Priority Only: How to Reduce Your Email Communication and Focus on Messages That Matter

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Why You Should Switch from Email Communication to Communication Tools

Ever feel like you spent hours of your day dealing with email? You didn’t hallucinate that experience. White collar workers rack up over 2 hours a day reading and responding to email.

While some of those emails fall into the necessary category, much of it doesn’t. It’s not harmless, either. Email increases stress in measurable ways.

So, what can you do about cutting down on all of that email communication? Keep reading and we’ll give you some tips for streamlining that process.

Make Email High-Priority Only

Part of the problem with email is that everyone uses it for everything.

Rescheduling that make-or-break meeting with a new client. Send an email. Asking about the project that’s not due for three weeks. Send an email. 

One of those emails is a high-priority issue. The other can wait for a staff meeting or bumping into someone at the coffee machine.

Set out guidelines about what qualifies as high-priority enough to warrant an email. It might take some adjustment, but everyone will catch on.

Provide a Collaboration Tool

The content of many of the emails that fly around an office belong in a collaboration tool. A good collaboration tool provides options for instant messaging, as well as workgroups or workspaces.

This lets people fire off lower priority questions that anyone can answer when they log into the tool. A tool like Gravatate, for example, provides this exact type of functionality.

Rather than dread the very thought of your inbox, you know the messages in there matter. The non-critical messages get diverted into the collaboration tool.

That approach also leverages the power of the group mind. Anyone with the information can fill in the person with a question.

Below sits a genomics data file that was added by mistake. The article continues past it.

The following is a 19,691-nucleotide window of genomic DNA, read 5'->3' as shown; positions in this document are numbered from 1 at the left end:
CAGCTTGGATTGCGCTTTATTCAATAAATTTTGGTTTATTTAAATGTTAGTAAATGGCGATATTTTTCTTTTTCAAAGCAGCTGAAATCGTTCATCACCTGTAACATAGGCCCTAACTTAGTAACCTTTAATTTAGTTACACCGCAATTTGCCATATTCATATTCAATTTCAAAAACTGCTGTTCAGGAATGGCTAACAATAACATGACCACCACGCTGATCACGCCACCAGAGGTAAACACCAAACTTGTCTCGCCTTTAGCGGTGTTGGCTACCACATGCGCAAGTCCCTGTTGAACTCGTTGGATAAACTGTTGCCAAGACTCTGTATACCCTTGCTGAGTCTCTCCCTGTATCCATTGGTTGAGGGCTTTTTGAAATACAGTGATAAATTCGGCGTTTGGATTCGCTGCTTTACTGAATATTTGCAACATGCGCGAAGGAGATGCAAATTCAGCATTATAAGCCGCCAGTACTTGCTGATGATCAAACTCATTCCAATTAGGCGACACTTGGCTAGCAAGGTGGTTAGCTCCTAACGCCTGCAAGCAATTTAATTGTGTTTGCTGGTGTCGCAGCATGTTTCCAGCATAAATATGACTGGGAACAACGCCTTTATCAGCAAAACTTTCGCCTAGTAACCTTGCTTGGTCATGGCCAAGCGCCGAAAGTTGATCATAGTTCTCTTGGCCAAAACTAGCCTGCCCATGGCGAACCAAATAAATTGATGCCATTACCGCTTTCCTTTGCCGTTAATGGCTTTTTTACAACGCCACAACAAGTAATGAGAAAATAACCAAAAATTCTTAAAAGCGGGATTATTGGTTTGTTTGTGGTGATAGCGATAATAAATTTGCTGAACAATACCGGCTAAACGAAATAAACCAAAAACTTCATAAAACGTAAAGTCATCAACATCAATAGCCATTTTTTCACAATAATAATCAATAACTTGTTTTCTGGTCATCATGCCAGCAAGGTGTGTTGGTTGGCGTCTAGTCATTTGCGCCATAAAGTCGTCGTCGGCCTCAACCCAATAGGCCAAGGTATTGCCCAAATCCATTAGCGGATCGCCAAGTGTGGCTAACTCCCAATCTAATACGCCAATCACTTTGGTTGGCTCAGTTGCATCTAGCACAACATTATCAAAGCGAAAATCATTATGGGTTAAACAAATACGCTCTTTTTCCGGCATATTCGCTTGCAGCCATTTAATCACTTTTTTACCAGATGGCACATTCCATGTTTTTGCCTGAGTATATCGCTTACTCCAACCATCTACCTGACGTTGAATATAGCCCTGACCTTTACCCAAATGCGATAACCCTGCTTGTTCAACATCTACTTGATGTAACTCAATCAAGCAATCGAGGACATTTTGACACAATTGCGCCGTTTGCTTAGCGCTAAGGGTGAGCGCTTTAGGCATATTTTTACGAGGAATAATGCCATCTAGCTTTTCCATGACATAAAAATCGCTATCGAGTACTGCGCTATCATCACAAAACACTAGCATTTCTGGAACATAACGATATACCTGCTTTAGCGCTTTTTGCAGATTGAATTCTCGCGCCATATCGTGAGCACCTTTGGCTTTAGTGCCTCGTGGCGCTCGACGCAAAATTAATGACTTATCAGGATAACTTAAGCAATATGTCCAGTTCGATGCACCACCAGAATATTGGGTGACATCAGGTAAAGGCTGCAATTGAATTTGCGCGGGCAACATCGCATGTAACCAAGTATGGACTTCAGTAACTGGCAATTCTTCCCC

Take Advantage of Email Rules

Most email systems let you set up basic rules regarding incoming emails.

Many businesses send out a weekly or monthly newsletter. You probably also maintain subscriptions to a few professional newsletters.

You should read those newsletters, but they need not appear in your main inbox on arrival. You can set up a rule that sends newsletters to a newsletters folder. You can crack that folder open when things get slow on Thursday. 

Set a Schedule

You should talk with your immediate boss about this one if you have one, but setting an email schedule can help. Let everyone know that you check and respond to emails only at times X and Y during the day.

Knowing you won’t reply immediately discourages people from sending you low-importance questions.

Parting Thoughts on Reducing Email Communication

Reducing email communication can actually reduce your stress, which makes it a worthwhile goal.

Establish a set of guidelines about what qualifies as high-priority communication that needs an email. Provide a collaboration tool that allows for a team or workgroup to handle lower level questions themselves.

Use email rules to direct low-priority emails into appropriate folders. Set a schedule for when you’ll open and reply to emails.

Implement all of these strategies and you should see a steep fall-off in unnecessary emailing.

Gravatate specializes in communications tools aimed at improving your business.  For more information about our collaboration tools, contact Gravatate today.

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